Wednesday, 14 February 2018
Proanthocyanidin Characterization, Antioxidant and Cytotoxic Activities of Three Plants Commonly Used in Traditional Medicine in Costa Rica: Petiveria alliaceae L., Phyllanthus niruri L. and Senna reticulata Willd.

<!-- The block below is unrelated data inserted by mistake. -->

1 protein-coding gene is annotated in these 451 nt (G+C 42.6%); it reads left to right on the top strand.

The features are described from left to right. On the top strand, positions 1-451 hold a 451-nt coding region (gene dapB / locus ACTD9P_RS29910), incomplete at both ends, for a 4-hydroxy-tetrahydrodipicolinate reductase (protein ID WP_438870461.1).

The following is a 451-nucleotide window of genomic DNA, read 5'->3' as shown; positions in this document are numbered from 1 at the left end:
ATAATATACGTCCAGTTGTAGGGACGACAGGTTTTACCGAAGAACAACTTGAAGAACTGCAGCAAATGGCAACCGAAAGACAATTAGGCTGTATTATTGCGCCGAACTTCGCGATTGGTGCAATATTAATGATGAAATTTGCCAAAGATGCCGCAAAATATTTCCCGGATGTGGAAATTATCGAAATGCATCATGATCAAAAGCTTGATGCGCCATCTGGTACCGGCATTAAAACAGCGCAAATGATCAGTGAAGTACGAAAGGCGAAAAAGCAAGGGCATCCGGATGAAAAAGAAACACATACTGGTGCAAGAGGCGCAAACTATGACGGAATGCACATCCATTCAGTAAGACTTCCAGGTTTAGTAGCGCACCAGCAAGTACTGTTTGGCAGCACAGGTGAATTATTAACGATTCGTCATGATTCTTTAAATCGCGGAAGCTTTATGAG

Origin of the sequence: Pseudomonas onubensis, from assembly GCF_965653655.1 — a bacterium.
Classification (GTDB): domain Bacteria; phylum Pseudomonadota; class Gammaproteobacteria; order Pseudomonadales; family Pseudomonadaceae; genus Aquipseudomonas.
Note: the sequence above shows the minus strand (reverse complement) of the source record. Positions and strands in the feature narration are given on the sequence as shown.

Plants (Basel). 2017 Oct 19;6(4). pii: E50. doi: 10.3390/plants6040050. Navarro M1, Moreira I2, Arnaez E3, Quesada S4, Azofeifa G5, Alvarado D6, Monagas MJ7. Author information 1 Department of Chemistry, University of Costa Rica (UCR), Rodrigo Facio Campus, San Pedro Montes Oca, San Jose 2060, Costa Rica. firstname.lastname@example.org. 2 Department of Biology, Technological University of Costa Rica (TEC), Cartago 7050, Costa Rica. email@example.com. 3 Department of Biology, Technological University of Costa Rica (TEC), Cartago 7050, Costa Rica. firstname.lastname@example.org. 4 Department of Biochemistry, School of Medicine, University of Costa Rica (UCR), Rodrigo Facio Campus, San Pedro Montes Oca, San Jose 2060, Costa Rica. email@example.com. 5 Department of Biochemistry, School of Medicine, University of Costa Rica (UCR), Rodrigo Facio Campus, San Pedro Montes Oca, San Jose 2060, Costa Rica. firstname.lastname@example.org. 6 Department of Biology, University of Costa Rica (UCR), Rodrigo Facio Campus, San Pedro Montes Oca, San Jose 2060, Costa Rica. email@example.com. 7 Institute of Food Science Research (CIAL), Spanish National Research Council (CSIC-UAM), C/Nicolas Cabrera 9, 28049 Madrid, Spain. firstname.lastname@example.org. Abstract The phenolic composition of aerial parts from Petiveria alliaceae L., Phyllanthus niruri L. and Senna reticulata Willd., species commonly used in Costa Rica as traditional medicines, was studied using UPLC-ESI-TQ-MS on enriched-phenolic extracts. Comparatively, higher values of total phenolic content (TPC), as measured by the Folin-Ciocalteau method, were observed for P. niruri extracts (328.8 gallic acid equivalents/g) than for S. reticulata (79.30 gallic acid equivalents/g) whereas P. alliaceae extract showed the lowest value (13.45 gallic acid equivalents/g). A total of 20 phenolic acids and proanthocyanidins were identified in the extracts, including hydroxybenzoic acids (benzoic, 4-hydroxybenzoic, gallic, prochatechuic, salicylic, syringic and vanillic acids); hydroxycinnamic acids (caffeic, ferulic, and p-coumaric acids); and flavan-3-ols monomers [(+)-catechin and (-)-epicatechin)]. Regarding proanthocyanidin oligomers, five procyanidin dimers (B1, B2, B3, B4, and B5) and one trimer (T2) are reported for the first time in P. niruri, as well as two propelargonidin dimers in S. reticulata. Additionally, P. niruri showed the highest antioxidant DPPH and ORAC values (IC50 of 6.4 μg/mL and 6.5 mmol TE/g respectively), followed by S. reticulata (IC50 of 72.9 μg/mL and 2.68 mmol TE/g respectively) and P. alliaceae extract (IC50 >1000 μg/mL and 1.32 mmol TE/g respectively). Finally, cytotoxicity and selectivity on gastric AGS and colon SW20 adenocarcinoma cell lines were evaluated and the best values were also found for P. niruri (SI = 2.8), followed by S. reticulata (SI = 2.5). Therefore, these results suggest that extracts containing higher proanthocyanidin content also show higher bioactivities. Significant positive correlation was found between TPC and ORAC (R² = 0.996) as well as between phenolic content as measured by UPLC-DAD and ORAC (R² = 0.990). These findings show evidence for the first time of the diversity of phenolic acids in P. alliaceae and S. reticulata, and the presence of proanthocyanidins as minor components in latter species. Of particular relevance is the occurrence of proanthocyanidin oligomers in phenolic extracts from P. niruri and their potential bioactivity. KEYWORDS: P. alliaceae; P. niruri; S. reticulata; TQ-ESI-MS; UPLC; antioxidant; cytotoxicity; mass spectrometry; proanthocyanidins PMID: 29048336 PMCID: PMC5750626 DOI: 10.3390/plants6040050 Free PMC Article - https://www.ncbi.nlm.nih.gov/pmc/articles/PMC5750626/